Onion powder is a great alternative to fresh onions. It has a much longer shelf life and offers a similar flavor with very little bulk. Because the onion flavor is important to so many recipes, you should definitely try to keep some onion powder on hand. If you find yourself out of it and need some right away, there are quite a few options when it comes to onion powder substitutes.
Tamarind paste is the processed pulp of the tamarind fruit. It is a souring agent popular in Indian cuisine for its ability to provide a tangy acidity to dishes along with mildly sweet notes. You can buy pre-made tamarind paste or a block of tamarind pulp that you can reconstitute to make your own paste. If neither option is available to you, consider one of the many tamarind paste substitutes.
Mango powder is also called amchur (or amchoor) and is used to provide tartness in Indian dishes. Along with its sour notes, it adds a fruity aroma and mild sweetness. Your best options for finding mango powder are to seek out an Indian grocery or to order it online. If you need it right away, consider trying one of the mango powder substitutes below.
Arrowroot is an excellent gluten-free starch that is an effective thickener. Its flavor is neutral, which means that it can be used in a wide variety of dishes without affecting their flavor profile. If you need a versatile thickener, it is a good idea to keep some arrowroot on hand. If you cannot find arrowroot or you have run out and need some right away, consider any of the arrowroot substitutes below.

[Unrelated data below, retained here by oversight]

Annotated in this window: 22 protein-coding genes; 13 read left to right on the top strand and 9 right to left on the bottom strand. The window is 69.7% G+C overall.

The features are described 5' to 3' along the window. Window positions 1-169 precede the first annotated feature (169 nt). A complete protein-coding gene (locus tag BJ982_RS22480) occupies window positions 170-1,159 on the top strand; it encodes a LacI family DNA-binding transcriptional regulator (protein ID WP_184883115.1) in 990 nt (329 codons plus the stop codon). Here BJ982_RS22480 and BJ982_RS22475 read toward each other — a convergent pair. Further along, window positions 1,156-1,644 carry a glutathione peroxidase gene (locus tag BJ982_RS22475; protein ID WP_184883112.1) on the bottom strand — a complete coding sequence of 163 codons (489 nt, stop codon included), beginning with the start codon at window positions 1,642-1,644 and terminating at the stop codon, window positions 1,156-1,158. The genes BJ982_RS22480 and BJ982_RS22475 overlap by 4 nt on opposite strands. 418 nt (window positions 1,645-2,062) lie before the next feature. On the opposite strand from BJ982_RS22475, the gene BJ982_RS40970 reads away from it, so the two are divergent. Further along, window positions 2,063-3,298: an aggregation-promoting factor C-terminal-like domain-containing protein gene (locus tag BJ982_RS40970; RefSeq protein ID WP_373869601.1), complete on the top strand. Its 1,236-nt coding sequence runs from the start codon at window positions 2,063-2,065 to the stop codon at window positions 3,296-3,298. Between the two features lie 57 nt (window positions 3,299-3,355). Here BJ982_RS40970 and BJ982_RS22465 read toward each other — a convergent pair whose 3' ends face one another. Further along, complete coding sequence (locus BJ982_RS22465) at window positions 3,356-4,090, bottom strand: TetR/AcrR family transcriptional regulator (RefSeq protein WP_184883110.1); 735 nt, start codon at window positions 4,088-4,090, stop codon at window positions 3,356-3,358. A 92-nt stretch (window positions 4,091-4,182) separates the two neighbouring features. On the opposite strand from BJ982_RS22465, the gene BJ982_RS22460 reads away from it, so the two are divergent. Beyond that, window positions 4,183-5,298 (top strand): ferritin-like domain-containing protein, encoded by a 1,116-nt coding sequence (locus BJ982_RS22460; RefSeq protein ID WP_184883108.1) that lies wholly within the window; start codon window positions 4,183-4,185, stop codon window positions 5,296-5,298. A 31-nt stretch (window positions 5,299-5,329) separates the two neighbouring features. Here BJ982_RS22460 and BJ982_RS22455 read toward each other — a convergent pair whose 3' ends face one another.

Tamarind gives food a fruity, tart flavor with a hint of sweetness. It is most commonly sold as a paste or as a syrup. In either case, it is essential for giving Southeastern Asian dishes an authentic depth of flavor. It can be hard to find if you do not live near an Asian grocery. If you cannot find this flavoring or need some right now, take a look at some of the best tamarind substitutes.
Dukkah is a blend of nuts and spices used in Egyptian cuisine. The blend is often consumed as a condiment with flatbread, which is first dipped in olive oil and then into the spice blend. You may be able to find prepackaged Egyptian dukkah in a Middle Eastern market or online. If you are unable to find this spice blend or need some right away, consider using a dukkah substitute.
Lavender is native to the Mediterranean region and is a staple of French cooking. English lavender is the variety most commonly used as a culinary herb. Its floral sweetness and citrus notes can complement a wide range of foods ranging …
Considered sacred in India, holy basil is used heavily in Thai and Vietnamese cooking. It offers an intense aroma that is similar to that from cloves along with a mild peppery bite and subtle licorice notes. The herb is best known for its use in drunken stir fry dishes from Thailand. In fact, if you want to make this type of Thai food, holy basil will be an important factor in getting the right flavor; however, it may not be the easiest herb to find. If your local Asian market is out or you need some right away, consider one of the substitutes.